I was always curious about yoga. It wasn’t until it was offered at our community centre, by a dear friend, that I finally decided to participate. I was told to dress comfortably and to bring a yoga mat.
I entered the room on that first night and laid my mat down in the tidy row. I stood ready in my baggy tracksuit and running shoes, waiting instructions. If you know anything about yoga, or even if you don’t, you’ve probably observed it is practiced in bare feet. Needless to say, the first instruction was to “lose the shoes.”
And so I was, and here I am, still stumbling toward enlightenment.
“Stumbling Toward Enlightenment,” is the title of a wonderful book by Geri Larkin. It’s a deeply personal and very funny account of Larkin’s own path in becoming a Buddhist priest. Her journey began with a stress-induced eye twitch that would not relent. Her doctor told her to get rid of the stress or spend the rest of her life on Valium, suggesting meditation might help. Help indeed. Oh, but what a journey!
Through her story, Larkin delightfully gives the reader permission to stumble, doubt, fumble and fail on their spiritual path, as she has and still does.
As a coach, my job is to help people close the gap between current reality and their desired destination. I facilitate the journey, so to speak. The journey is rarely ever a straight line from Point A to Point B. It’s usually more of zigzag, get on the band wagon, fall off, get back on, change direction, fall off . . . until such time that there is more time on the wagon than off and the direction is clear.
If you are stumbling towards great health, as long as you still have a pulse, it’s not over. Here are five very important key points to practice.
1. Accept that when you work toward any pursuit you will stumble. Stumbling is part of the process, part of being human.
2. Accept yourself as you are – no matter what. Self-acceptance is something you give to yourself. That’s why it’s called self-acceptance. Without it, results will be short-lived. You will sub-consciously find a way/reason to go back to the way you were.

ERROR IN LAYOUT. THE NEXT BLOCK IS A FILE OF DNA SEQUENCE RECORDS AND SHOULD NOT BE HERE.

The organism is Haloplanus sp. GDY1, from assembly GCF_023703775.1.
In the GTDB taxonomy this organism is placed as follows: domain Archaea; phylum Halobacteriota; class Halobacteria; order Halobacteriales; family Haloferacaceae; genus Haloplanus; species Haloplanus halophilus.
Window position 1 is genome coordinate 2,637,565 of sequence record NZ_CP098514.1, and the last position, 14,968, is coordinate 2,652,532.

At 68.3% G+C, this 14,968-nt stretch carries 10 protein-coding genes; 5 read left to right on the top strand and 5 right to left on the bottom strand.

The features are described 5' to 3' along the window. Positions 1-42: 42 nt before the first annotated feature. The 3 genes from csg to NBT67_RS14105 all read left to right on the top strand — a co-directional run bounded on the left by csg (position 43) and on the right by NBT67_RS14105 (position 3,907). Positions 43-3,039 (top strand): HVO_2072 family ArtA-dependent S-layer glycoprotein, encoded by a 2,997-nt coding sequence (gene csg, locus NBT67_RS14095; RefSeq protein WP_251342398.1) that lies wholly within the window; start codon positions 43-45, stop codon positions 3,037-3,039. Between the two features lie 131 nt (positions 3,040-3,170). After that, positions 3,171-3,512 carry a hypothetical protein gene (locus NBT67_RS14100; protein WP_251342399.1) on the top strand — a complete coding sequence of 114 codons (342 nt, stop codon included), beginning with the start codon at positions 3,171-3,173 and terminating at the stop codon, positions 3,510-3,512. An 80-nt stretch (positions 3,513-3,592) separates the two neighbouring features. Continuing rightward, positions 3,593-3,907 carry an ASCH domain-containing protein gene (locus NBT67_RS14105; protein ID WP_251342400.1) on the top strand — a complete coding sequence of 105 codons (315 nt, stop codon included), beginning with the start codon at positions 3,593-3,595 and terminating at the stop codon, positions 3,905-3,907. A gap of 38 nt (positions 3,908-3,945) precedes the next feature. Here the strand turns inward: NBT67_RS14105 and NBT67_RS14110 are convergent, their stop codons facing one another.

3. Set small goals. Small goals set you up to succeed and success begets success. When your goals are very large or possibly unrealistic you are more likely to jump right off the wagon and give up in discouragement and disgust. If you have a large, over-arching goal, feel free to cast it out to the universe and forget about it, while you work in the present on the small steps.
4. When you fall off the band -wagon, jump back on as quickly as possible. Clients often tell me things like, “I used to run/meditate/cook great meals and I loved it. I don’t know why I stopped.” Because life happens and if you don’t quickly re-engage after your lapse, competing priorities sneak into that space and the desirable habit fades away. If it’s been a long time since you’ve exercised with any regularity, for example, you will be challenged to develop the habit and structure all over again. The quicker you get back to the desired behavior, the less challenge you will experience returning. Luckily, it’s usually easier to re-instate than create habits, having had the initial positive experience.
5. Build in Support. Be it a coach or a co-worker, enlist someone who will dust you off and throw you back on the wagon, among other things.
I have no memory of what I was expecting that first night at the community centre. It really doesn’t matter. Running shoe yoga is a great reminder to think not about how far I have to go, but how far I’ve come. It’s much more amusing.
In Geri Larkin’s words, “So take the next step. That’s all. You’ve come so far. Too far not to, really. And if you have to start your stumbling all over again a thousand times, then start a thousand times. If you need more, there’s time.”